BARBER – Paramount Theatre, Charlottesville, VA – Jan.
It was lovely. I was in NYC but I made sure to get a full report
and staff and audience both loved it. Let’s keep on the
books for next season.”
The Paramount Theater - Charlottesville, VA
Letter from Zoellner Perf. Arts
Center – Lehigh
University July 8, 2008
I wanted to stop for a moment and thank you for your help this
past season. The 2007-2008 GUEST ARTIST SERIES was one of the
strongest, culturally diverse and artistically innovative seasons
that I have been privaledged to present. Teatro Lirico D’Europa’s
production of the BARBER OF SEVILE was integral to the overall
quality of the season and I greatly appreciate your effots in
bringing that program to Lehigh. Please extend my sincere thanks
to the company. The positive feedback that I have received from
our audience indicates to me that we are doing something right
and I look forward to continuing our valued collaboration for
many more successful seasons.”
Director of Programs and Outreach
Teatro’s Barber scores
big at the Phil
By HARRIET HOWARD HEITHAUS
NAPLES DAILY NEWS – Jan. 2009
“Sing fast. Throw shaving cream. How much more fun can opera get?
A good production of “Il Barbiere di Siviglia (The Barber
of Seville)” is a laugh a minute. When it’s larded
with sight gags such those Teatro Lirico de Europa added Thursday,
one yearns to get up on stage and emote right along with their
over-the-top first-act finale, “Che cosa accade.”
There’s a Laurel-and-Hardy-funny Act Two scene in which
the furious Doctor Bartolo, caught like a dog on a leash in his
knotted shaving sheet, lunges vainly after his ward’s lover.
Barber — and lovers’ hired gun — Figaro slings
globs of shaving cream at the crotchety Bartolo, who sprays it
back as he thunders under a thick layer of fluff.
The amorous Count Almaviva, posing as
a music teacher, corrects the old man’s aria to replace the heroine’s name
with that of Britney Spears. Almaviva isn’t without comic
sin himself, training a mirror on his profile as he poses for
his serenade to Rosina. Wigs are pulled from heads. Quick, get
me a banana peel!
The production at the Philharmonic Center
for the Arts was one of opera’s best advertisements, full of quirky personalities,
a welcome happy ending and bel canto —literally, beautiful
singing — arias, Yet it’s grueling work. The coloratura
score looks like bird tracks, sprayed with triplets and four-note
runs. Its orchestral score can overpower it, and the successful
production demands broad personality portrayal, agile vocals
and orchestral flexibility.
This production, at the Philharmonic
Center for the Arts, was a credit to the composer. Peter Danailov,
as the conniving jack of all trades, Figaro’s vocals
are flawless. He is a strong and facile baritone whose cagey
character picks up steam to match his impressive voice as the
Viara Zhelezova proved to be a consistently
satisfying Rosina, full of comic wit, vocally somersaulting
her tricky arias. Benjamin Brecher, the lone American onstage,
is the ardent Almaviva, and he possesses a voice perfect for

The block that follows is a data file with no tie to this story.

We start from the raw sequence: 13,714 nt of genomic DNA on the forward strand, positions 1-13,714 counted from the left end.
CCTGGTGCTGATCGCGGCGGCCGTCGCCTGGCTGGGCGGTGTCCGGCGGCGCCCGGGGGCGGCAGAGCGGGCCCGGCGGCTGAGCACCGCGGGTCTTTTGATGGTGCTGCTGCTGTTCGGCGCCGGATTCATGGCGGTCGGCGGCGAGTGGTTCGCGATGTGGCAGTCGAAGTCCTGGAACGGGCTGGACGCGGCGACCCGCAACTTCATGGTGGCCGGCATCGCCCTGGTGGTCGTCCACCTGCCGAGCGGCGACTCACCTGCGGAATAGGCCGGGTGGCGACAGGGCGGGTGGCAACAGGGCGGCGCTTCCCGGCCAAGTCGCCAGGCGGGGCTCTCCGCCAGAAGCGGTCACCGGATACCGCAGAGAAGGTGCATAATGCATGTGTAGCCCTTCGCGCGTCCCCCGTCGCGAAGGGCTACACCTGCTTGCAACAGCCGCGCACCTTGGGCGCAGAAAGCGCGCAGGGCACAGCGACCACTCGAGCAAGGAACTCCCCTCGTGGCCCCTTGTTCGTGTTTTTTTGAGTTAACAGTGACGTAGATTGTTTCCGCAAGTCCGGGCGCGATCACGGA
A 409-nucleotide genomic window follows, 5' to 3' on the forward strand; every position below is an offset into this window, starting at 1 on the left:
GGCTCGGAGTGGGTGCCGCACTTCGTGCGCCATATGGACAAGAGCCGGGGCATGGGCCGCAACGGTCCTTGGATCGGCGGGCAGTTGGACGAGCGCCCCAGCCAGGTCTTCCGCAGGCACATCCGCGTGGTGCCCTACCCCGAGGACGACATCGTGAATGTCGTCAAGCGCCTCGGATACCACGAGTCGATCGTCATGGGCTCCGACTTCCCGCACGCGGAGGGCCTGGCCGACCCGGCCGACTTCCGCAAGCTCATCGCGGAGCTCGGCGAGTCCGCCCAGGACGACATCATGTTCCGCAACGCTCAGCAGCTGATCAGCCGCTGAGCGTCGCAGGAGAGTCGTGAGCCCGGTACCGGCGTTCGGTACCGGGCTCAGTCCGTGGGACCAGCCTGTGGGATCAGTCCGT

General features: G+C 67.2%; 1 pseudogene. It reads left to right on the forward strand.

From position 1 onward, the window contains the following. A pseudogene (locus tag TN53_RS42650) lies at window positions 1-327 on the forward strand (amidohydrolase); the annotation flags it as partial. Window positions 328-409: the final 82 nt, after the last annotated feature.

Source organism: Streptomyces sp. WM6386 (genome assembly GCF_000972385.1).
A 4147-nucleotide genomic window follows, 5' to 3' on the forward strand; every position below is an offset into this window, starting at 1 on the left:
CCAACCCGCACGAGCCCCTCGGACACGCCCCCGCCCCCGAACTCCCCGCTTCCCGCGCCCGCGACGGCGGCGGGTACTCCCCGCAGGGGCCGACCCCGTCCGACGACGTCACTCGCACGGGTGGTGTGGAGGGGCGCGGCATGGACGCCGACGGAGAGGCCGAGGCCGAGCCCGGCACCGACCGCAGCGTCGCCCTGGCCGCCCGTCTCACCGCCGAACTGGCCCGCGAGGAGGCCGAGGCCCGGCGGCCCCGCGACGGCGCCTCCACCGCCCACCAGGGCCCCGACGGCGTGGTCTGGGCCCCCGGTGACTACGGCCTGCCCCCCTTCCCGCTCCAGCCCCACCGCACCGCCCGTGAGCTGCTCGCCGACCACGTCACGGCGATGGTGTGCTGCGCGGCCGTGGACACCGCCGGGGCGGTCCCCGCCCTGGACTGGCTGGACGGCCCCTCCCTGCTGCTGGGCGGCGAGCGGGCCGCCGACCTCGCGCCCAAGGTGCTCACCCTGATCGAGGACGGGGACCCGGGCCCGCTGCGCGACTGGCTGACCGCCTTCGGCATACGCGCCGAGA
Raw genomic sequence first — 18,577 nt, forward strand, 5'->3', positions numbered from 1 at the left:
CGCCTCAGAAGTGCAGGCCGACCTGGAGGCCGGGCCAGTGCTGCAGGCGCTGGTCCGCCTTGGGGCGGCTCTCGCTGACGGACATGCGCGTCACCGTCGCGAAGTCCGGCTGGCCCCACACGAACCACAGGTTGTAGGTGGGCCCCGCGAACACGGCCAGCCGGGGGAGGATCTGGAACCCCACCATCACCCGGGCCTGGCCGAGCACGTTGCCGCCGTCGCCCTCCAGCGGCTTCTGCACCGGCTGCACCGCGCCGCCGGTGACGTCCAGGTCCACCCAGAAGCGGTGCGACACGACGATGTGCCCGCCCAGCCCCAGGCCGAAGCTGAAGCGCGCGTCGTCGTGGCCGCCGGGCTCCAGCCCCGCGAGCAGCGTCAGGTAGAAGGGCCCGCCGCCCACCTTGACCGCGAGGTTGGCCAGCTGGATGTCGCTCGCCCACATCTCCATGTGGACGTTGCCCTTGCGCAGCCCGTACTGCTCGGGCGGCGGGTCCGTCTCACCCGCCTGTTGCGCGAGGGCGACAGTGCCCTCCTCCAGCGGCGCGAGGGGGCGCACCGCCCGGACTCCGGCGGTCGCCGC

the role, vulnerable and flexible.
Brecher only needs some
prodding to add more character to his role in Act One — his cape seems to own him in the opening
scene. By Act Two, however, he’s a thoroughly whacked-out
ersatz music teacher, getting cooey with Rosina with one arm,
the other stretching to reach low notes on the pianoforte, which
he’s playing furiously to allay Bartolo’s curiosity.
If anyone could goad them all into character, it was Hristo
Sarafov as an ineptly villainesque Bartolo, blustering and bumbling
and dense as London fog. His consistent witlessness and outraged
persona pulled everyone into the story.
Joseph Illick, music director of the Fort Worth Opera Company,
was behind the baton Thursday with Naples Philharmonic Orchestra.
Together they cemented the delicious fun with leapfrogging oboe
solos in the overture and skittering violins behind chase scenes.
This was one of the happiest evenings an opera lover could have
spent on the town in Naples.”
NOTE from GM of venue in Green Bay, WI who attended
Naples, FL performance of BARBER OF SEVILLE, Jan. 2009
We enjoyed a wonderful evening in Naples at the performance of BARBER
Figaro stole the show in the early part of the performance. The
presence of a live orchestra really made it a wonderful performance. As
a woodwind player, I was especially impressed by the performance
of the woodwinds, but overall the orchestra did a great job with
excellent coordination with the vocalists. It was a performance
you should be very proud of and I hope we can arrange to have
your company perform on our series in 2010-11. We thank you very,
very much for arranging for the tickets. We had great seats
in the fourth row center section. The Philharmonic is a
very impressive facility. I am anxious to tell my talent committee
and executive board about the performance.”
Brown County Civic Music, Green Bay, WI
“Teatro Lirico d’Europa was back at the Majestic with its delightful Barber of Seville — it was a treat to have back mezzo-soprano Viara Zhelezova, as Rossini’s minx Rosina, and baritone Hristo Sarafov, as Rosina’s hilariously blustery, touchingly infatuated old guardian. American basso William Powers proved an accomplished farceur as Don Basilio, the slander-spreading music master. They don’t just play their parts, they inhabit them.”
BOSTON PHOENIX – Lloyd Schwartz – Feb. 2010